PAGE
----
We could have visited two windmills outside the village, but the afternoon was warming up, and we had seen them before, so we took a short cut. Saillagol must be the most confusing village on the planet. So many roads enter and leave it, that we managed to take the wrong one. At least it went in the right direction. Lesson: take an IGN map and don’t rely on the guide book.

Before returning to Saint-Projet, we looked for two dolmens marked in the guide book, that are just inside the boundaries of the military camp. Not a dolmen to be seen. I consulted the IGN map on our return. They are actually further into the camp precincts than we thought, and we didn’t fancy a brush with the military for trespassing in a prohibited area.

However, I did spot a rather splendid male pheasant rooting around in the undergrowth. He spotted me, too, and lumbered over the wall before I could take a photo.

A good start to our season: around 9 km and plenty to see.

By the way, does anyone know what the lower of these marks means (the upper, yellow one is the waymark for our walk)? I have seen them before and presume it is also a waymark, but I don’t know if its form is significant, or if it indicates a particular category of walk. ** Mystery solved. I’m told it denotes a VTT (Vélo Tout Terrain – mountain bike) route. The brown colour indicates that it crosses a Parc Naturel Régional – in this case the PNR des Causses du Quercy. A yellow VTT waymark would indicate a local route. **

You might also find these of interest:

Tilting at Windmills

The Secret of le Château de la Reine Margot

The Day we went to Paris by Way of Saint-Projet

Copyright © Life on La Lune, 2020. All rights reserved.

4 comments

  1. Thank you for taking me on this delightful virtual walk – a break from focusing on the monotony of our covid lockdown measures here in Australia.
    I have never wandered about this region of France.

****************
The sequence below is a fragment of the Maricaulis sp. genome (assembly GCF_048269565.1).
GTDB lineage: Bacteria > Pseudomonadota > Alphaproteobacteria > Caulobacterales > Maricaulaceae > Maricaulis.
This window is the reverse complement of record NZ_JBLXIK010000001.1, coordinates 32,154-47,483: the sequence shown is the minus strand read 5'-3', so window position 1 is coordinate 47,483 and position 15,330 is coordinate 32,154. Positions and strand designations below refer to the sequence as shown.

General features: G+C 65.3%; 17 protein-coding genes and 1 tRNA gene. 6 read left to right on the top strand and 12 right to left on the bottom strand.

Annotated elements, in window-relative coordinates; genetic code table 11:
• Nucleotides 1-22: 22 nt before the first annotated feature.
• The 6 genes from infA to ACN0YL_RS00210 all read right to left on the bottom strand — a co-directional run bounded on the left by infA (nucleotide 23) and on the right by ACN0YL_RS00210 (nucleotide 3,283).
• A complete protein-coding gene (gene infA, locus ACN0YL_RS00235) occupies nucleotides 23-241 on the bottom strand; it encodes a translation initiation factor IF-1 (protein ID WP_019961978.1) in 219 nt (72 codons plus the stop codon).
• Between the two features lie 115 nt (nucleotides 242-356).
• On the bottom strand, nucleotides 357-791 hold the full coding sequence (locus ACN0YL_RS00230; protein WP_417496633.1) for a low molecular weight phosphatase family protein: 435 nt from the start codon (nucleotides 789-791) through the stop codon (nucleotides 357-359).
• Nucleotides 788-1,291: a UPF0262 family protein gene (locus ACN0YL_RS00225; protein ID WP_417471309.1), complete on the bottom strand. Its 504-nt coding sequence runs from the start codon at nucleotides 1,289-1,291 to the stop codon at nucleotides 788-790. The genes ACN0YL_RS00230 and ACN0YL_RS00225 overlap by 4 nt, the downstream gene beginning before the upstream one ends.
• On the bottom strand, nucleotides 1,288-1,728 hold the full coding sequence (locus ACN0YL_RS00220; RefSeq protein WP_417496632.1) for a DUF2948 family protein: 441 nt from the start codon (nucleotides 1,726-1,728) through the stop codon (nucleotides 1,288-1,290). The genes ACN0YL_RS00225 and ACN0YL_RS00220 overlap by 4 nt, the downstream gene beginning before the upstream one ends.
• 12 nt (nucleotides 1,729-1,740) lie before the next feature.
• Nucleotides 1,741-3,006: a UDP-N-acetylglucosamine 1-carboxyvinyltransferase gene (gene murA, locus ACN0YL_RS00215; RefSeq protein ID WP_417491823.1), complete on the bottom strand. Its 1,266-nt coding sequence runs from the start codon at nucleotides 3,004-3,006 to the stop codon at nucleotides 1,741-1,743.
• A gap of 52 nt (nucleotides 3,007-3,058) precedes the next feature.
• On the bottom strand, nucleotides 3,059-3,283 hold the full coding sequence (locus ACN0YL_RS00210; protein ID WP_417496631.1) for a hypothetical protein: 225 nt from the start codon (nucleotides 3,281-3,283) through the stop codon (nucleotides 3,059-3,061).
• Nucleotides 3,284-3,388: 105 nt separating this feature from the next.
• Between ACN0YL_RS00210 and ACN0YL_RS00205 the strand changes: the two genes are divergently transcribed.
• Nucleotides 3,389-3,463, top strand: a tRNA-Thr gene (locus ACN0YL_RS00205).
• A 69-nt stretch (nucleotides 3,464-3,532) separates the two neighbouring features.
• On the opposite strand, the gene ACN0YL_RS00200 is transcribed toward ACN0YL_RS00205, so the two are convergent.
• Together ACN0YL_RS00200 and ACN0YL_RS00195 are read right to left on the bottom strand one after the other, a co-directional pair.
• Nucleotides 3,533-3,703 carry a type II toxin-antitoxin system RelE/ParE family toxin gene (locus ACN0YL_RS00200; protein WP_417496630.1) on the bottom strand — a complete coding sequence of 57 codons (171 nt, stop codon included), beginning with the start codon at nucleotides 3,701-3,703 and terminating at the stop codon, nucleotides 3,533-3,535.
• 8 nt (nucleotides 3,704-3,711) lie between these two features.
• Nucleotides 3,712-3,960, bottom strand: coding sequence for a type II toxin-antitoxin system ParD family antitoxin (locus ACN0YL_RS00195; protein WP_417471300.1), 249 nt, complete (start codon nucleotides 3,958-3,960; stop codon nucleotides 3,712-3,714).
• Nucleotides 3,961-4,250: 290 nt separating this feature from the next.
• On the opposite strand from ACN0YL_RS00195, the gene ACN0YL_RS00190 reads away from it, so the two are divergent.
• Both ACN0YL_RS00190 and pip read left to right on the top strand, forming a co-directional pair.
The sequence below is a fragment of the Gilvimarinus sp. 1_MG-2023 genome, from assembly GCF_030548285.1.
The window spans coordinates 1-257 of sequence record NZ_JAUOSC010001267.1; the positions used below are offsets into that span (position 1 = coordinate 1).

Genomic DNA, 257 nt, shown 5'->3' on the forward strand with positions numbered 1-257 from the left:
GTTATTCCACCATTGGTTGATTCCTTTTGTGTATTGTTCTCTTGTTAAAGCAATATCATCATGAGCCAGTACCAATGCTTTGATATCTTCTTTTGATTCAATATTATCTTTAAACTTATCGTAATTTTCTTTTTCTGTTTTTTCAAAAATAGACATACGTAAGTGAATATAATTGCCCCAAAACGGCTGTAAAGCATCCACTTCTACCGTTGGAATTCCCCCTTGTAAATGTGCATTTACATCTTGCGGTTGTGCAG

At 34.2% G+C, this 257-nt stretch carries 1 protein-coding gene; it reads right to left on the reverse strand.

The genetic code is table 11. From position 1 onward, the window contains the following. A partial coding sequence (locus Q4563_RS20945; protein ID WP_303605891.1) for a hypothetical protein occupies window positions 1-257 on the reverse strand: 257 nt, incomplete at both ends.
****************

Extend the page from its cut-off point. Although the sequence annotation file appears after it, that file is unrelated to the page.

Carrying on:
So many of the beautiful stone walls of old houses in our corner of France have been covered by a layer of smooth chaux or crépis to protect them from the harsh winters – so I’ve been told. Of course there are ancient old buildings with handsome, exposed stone facades in our region, but they appear not to be as prolific compared to those of southern and south western France. I am looking forward to spending time once again at notre maison secondaire, which realistically may not be for at least 18 months.

    Liked by 1 person

    • We’re very lucky to live in an area of France that has not only lovely scenery but also interesting historical features. Some of the houses are crépi’d here, too. In fact, our own house is at the back, since it faces almost due north – and we can get pretty harsh winters at times, although not in recent years. Even with the crépi, we can always tell when the wind blows from the north! Some of the recently-restored houses have pointed stone rather than crépi. This may not be totally authentic, but the exposed stone looks nicer. Fingers crossed that you can get back to France sooner than that. 🙂

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  2. Another very nice post Vanessa. As to that tree marking, no I don’t know what it means and the web is no help. But those circles – could they be representing bicycle wheels? If so, could it be local cyclists displaying a quiet and largely off-road route? Regards, Norman

    Liked by 1 person

    • Thanks for your suggestion, Norman. In fact, someone else has just replied on Twitter (!) that it is a VTT route (Vélo Tout Terrain – mountain bike), so your guess about the bicycle wheels was correct. But it’s an official sign. The brown colour apparently designates that it crosses a regional natural park: there, it would be the Parc Naturel Régional des Causses du Quercy. Best wishes, Vanessa